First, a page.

Friday, July 17, 2015

It Takes a Village

If Hillary Clinton is - hey whatever happened to the Rodham? - famous for one thing it is the phrase that begins like this. She didn't make it up, but rather used an African proverb for the title of her book by that name.

I'm going to pirate it once again to make a point in another direction.

It takes a village to keep an American comfortable.

Having been a comfortable American for over five decades, and having traveled to the Middle East and Europe I feel quite certain that comfort is the core of the American dream. One of the first things that jarred me to reality while visiting foreign shores is that there are certain things I feel accustomed to enjoying that are exclusively American. Many of these are indeed enjoyed all over the world, but not to the extent that I have taken for granted here at home, nor were they available to the generations before me.

Each morning when I wake up, I can count on the following:

A state of the art sewage system will quietly take care of my morning's business
The water from my tap has been through countless filters and is certifiably drinkable
Electricity is delivered to every outlet and appliance in my house
24/7 internet is available
Phone service is uninterrupted
Weekly garbage trucks remove refuse and monthly street sweepers clean my street
The mail is delivered 6 days a week to a box that is secure
If I call 911 someone will answer, emergency staff is on the way
There is an abundant supply of fresh food at competitive prices at my grocery store
The streets I drive on are equipped with traffic lights that prevent accidents by controlling the flow of traffic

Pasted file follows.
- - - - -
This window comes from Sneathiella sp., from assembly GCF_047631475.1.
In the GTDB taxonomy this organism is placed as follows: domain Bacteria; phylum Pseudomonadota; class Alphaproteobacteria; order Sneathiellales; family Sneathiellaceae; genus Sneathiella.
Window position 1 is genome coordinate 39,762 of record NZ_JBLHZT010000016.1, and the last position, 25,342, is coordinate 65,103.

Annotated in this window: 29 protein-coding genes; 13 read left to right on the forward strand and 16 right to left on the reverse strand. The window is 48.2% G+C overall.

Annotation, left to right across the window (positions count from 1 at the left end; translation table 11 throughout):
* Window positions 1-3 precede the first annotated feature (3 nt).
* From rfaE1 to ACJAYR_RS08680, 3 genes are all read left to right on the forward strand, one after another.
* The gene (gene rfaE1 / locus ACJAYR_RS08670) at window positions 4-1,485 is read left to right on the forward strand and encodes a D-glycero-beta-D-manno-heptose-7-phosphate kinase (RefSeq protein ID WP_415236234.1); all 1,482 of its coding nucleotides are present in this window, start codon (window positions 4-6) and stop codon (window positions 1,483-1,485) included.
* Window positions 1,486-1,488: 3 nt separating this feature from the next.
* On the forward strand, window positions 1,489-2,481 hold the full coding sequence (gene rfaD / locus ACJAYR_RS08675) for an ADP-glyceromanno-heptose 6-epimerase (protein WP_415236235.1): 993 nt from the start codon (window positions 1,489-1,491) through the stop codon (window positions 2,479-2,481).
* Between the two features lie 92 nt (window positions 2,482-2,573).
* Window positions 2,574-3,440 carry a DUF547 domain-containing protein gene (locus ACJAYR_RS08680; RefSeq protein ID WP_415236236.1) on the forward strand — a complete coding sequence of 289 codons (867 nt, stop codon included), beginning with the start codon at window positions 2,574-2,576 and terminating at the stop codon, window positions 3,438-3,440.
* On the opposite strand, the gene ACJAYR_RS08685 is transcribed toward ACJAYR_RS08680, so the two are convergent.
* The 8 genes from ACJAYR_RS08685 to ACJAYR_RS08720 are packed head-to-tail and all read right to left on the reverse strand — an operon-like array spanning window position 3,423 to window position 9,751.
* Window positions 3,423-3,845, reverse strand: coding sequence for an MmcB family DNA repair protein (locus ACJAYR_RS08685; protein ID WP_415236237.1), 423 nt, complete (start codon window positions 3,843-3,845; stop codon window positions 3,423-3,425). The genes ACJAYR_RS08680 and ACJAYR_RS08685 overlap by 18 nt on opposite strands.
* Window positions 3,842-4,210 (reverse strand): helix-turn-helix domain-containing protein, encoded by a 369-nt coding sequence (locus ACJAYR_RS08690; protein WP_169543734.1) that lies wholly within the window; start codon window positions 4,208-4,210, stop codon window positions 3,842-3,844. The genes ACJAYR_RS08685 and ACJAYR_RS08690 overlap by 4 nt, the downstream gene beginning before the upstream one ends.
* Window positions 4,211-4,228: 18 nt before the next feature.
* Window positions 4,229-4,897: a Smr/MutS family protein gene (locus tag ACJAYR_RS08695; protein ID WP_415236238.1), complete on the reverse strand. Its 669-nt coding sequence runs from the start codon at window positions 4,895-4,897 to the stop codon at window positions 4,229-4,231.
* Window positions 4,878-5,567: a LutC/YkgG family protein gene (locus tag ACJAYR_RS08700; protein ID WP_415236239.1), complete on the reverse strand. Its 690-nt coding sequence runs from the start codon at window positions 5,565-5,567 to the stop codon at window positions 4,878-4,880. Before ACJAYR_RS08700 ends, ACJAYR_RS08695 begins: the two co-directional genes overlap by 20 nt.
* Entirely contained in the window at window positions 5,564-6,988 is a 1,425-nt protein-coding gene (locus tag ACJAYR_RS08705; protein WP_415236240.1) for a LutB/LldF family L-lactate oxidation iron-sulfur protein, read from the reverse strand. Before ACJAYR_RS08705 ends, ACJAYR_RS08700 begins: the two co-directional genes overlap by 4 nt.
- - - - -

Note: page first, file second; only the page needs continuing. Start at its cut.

There are at least seven churches within a five mile radius of my house, all of whom operate without government restriction
There are gas stations in every point of the city, with pumps that are regularly inspected
I will be notified regarding my voting place and registration
A local library holds nearly any book I want to borrow, for free, without censure
I may choose any number of schools in the area for my child
I may sell my personal items out of my own garage
I enjoy free speech wherever I go
My bank is backed by the federal government and I enjoy a free checking account
Public bathrooms are free

These amenities of my modern life  represent tens of thousands of everyday Americans doing their job, often without thanks. I wish to offer my heartfelt thanks to the unseen person, for the internet call center person who resets my box, the post office person who sorts my mail, the electrician who wired my house 30 years ago, the dispatcher for the garbage company, the engineer who planned my local streetlights, the school board chairperson who oversees education in my area, the person who cleans the MacDonald's bathroom, the person who keeps the gas pumps safe, the anonymous donor to the library - I'm just scratching the surface...

You get my point. I am indebted to so many that I will never see. Living in the lap of luxury sometimes finds me grumpy when only one of these things temporarily hits a snag. Wow. Really? I'm resetting my attitude of gratitude here and now.

Count me one thankful American in the village.

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